United States of America, Plaintiff-appellee, v. Earl William Mills et al., Defendants-appellants, 456 F.2d 1111 (6th Cir. 1972)Annotate this Case
Hughie Ragan, Jackson, Tenn. (Court appointed), for appellants.
Larry E. Parrish, Asst. U. S. Atty., Memphis, Tenn., for appellee; Thomas F. Turley, Jr., U. S. Atty., Memphis, Tenn., on brief.
Before EDWARDS, MILLER and KENT, Circuit Judges.
These appeals are sequels to perjury and conspiracy to commit perjury trials in the United States District Court for the Western District of Tennessee, in Jackson, Tennessee. The perjury charges on which these defendants were convicted resulted from their testimony seeking to exculpate themselves and others in a previous bootlegging trial in which these defendants, among others, were convicted.
The proofs as to perjury and as to conspiracy on the part of Johnson and Mills to commit perjury were overwhelming. It would unduly burden legal publication to detail them. But we entertain no doubt that the United States carried its "unique and stringent burden of proof" in these cases. Spaeth v. United States, 232 F.2d 776, 777 (6th Cir. 1956).
Aside from this, the principal appellate issues, as we understand them, are: 1) the denial by the trial judge of appellants' motions for severance, 2) the claim that inconsistency in the jury verdicts served to invalidate these convictions, and 3) the claim that the District Judge failed to follow the Jencks Act, 18 U.S.C. § 3500 (1970).
In these cases a conspiracy to commit perjury was charged against three defendants, two of whom were also charged with substantive offenses of perjury which were the overt acts alleged in the conspiracy charge. All three of the indictments, which were consolidated for trial, arose out of the same series of events. We find no abuse of judicial discretion in the District Judge's denial of the motions for severance. United States v. Hensley, 374 F.2d 341 (6th Cir.), cert. denied, 388 U.S. 923, 87 S. Ct. 2139, 18 L. Ed. 2d 1373 (1967).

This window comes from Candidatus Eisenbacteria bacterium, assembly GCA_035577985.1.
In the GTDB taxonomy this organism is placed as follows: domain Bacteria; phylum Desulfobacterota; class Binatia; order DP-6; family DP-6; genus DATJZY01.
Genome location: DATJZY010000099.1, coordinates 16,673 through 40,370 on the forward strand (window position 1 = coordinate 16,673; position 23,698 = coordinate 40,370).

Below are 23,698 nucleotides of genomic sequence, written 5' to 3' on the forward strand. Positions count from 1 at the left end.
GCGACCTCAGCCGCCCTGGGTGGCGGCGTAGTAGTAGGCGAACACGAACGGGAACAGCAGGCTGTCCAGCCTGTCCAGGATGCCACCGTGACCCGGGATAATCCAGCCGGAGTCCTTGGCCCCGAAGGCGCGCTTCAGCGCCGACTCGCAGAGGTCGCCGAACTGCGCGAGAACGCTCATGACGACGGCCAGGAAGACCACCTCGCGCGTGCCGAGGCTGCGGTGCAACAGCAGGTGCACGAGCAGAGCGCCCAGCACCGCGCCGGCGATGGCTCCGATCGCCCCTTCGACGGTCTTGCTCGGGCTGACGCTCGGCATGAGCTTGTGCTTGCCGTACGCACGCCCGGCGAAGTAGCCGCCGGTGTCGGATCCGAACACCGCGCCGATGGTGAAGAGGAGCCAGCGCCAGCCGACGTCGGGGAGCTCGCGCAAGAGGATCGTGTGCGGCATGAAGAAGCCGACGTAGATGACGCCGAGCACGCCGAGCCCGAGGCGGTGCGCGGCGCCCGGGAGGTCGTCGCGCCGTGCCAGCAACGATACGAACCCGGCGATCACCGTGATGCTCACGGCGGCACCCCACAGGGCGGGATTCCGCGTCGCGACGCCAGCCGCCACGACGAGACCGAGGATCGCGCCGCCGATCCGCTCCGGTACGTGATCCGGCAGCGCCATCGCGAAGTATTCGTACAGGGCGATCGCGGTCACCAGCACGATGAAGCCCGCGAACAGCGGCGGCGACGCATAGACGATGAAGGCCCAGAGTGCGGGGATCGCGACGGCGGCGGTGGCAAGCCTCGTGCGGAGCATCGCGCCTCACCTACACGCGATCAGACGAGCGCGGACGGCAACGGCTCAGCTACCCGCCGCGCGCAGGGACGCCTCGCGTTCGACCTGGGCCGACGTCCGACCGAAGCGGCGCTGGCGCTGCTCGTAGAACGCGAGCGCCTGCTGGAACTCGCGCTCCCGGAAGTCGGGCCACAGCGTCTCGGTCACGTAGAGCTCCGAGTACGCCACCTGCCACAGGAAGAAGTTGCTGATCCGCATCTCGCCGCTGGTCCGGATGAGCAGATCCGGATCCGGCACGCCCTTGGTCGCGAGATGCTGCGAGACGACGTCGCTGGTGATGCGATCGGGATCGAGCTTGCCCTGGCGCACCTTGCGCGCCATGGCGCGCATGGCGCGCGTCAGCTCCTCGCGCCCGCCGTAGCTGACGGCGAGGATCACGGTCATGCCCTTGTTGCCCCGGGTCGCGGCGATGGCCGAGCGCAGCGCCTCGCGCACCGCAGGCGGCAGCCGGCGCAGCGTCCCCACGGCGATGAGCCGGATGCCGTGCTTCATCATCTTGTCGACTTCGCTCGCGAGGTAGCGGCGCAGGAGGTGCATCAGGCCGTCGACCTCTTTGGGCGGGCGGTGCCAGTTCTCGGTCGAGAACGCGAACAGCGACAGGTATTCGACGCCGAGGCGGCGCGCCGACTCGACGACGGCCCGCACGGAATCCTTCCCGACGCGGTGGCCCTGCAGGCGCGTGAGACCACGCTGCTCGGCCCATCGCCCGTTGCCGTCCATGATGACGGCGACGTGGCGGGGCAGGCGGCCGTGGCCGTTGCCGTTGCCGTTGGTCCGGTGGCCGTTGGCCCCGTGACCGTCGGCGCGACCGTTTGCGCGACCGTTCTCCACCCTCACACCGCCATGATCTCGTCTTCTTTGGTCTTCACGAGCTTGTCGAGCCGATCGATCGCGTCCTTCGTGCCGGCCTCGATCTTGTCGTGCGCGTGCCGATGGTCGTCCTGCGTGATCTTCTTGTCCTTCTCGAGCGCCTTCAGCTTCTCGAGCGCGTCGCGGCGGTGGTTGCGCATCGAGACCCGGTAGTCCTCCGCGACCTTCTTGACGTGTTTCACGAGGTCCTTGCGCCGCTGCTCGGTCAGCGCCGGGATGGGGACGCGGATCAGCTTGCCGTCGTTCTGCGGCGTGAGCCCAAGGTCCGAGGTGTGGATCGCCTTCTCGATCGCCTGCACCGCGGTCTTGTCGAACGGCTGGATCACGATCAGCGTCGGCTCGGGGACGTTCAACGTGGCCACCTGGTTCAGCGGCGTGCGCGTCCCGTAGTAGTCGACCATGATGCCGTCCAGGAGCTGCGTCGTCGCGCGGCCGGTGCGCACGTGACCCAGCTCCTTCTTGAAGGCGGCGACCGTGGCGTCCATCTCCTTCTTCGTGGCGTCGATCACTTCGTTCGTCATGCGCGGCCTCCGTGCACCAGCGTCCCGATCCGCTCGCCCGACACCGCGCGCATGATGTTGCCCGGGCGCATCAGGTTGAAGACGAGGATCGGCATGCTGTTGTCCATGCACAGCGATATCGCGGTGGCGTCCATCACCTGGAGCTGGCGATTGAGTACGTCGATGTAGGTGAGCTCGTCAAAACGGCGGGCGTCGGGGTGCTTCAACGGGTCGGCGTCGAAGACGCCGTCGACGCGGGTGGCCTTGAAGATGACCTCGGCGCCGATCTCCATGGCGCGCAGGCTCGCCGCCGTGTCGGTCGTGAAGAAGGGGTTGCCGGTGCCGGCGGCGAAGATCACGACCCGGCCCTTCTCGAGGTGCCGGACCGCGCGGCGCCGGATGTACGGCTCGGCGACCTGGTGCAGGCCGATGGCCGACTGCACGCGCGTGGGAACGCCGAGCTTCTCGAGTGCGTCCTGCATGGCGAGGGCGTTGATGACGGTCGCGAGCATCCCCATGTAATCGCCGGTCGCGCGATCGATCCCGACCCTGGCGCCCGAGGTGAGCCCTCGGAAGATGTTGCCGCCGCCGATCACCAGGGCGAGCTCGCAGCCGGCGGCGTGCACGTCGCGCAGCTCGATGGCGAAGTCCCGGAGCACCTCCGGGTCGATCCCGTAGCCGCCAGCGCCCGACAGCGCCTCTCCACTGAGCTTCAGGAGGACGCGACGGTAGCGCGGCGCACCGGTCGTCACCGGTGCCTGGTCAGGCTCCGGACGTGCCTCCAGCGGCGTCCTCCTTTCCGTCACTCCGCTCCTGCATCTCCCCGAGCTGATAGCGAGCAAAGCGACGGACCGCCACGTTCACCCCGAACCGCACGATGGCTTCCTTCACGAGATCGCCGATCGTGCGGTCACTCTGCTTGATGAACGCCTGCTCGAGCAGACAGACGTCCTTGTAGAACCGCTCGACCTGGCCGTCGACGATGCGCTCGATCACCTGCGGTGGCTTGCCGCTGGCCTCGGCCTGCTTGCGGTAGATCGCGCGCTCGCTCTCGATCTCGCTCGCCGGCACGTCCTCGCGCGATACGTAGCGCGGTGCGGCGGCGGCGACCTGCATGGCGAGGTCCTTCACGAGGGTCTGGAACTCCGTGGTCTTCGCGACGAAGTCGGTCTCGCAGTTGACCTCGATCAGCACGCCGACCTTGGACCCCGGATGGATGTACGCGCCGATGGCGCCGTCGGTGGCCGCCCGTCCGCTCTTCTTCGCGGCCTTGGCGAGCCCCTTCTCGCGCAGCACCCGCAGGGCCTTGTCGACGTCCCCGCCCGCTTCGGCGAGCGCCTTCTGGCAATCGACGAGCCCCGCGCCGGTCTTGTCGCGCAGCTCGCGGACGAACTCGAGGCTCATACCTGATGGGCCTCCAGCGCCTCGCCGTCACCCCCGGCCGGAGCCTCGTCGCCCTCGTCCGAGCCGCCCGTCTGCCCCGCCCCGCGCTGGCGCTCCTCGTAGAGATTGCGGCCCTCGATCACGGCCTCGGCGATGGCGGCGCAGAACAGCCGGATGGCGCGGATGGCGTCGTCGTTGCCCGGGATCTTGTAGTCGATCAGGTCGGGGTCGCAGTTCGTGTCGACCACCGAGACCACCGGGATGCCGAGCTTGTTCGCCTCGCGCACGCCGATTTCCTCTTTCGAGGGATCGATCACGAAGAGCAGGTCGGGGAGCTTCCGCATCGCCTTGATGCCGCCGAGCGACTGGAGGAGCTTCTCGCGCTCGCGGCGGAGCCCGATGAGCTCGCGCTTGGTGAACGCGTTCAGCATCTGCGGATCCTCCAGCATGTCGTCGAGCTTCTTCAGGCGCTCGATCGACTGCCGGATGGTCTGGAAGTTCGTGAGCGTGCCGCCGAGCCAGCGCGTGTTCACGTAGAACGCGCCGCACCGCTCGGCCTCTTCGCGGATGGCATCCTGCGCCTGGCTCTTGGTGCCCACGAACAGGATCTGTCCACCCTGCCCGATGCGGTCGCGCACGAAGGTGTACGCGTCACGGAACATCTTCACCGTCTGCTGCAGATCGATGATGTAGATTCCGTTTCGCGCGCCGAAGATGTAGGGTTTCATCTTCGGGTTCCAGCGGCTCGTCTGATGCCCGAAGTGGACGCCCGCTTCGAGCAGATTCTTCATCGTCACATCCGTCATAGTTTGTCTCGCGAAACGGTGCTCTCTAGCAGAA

Inconsistency is alleged as to the jury's verdict of not guilty as to Foster (a codefendant in the conspiracy indictment) when it found Johnson and Mills guilty. A reading of this transcript, however, fails to convince us that the verdicts were necessarily inconsistent. More important, however, is the fact that inconsistency in jury verdict does not serve to invalidate guilty verdicts in federal criminal cases. United States v. Bevins, 430 F.2d 601 (6th Cir. 1970), and cases cited therein.
Additionally, we note that a review of this transcript shows that the District Judge adhered to the mandates of the Jencks Act, supra, when properly requested to do so. See United States v. Johnson, 414 F.2d 22 (6th Cir. 1969).
Finding no reversible error, we affirm the judgments of conviction.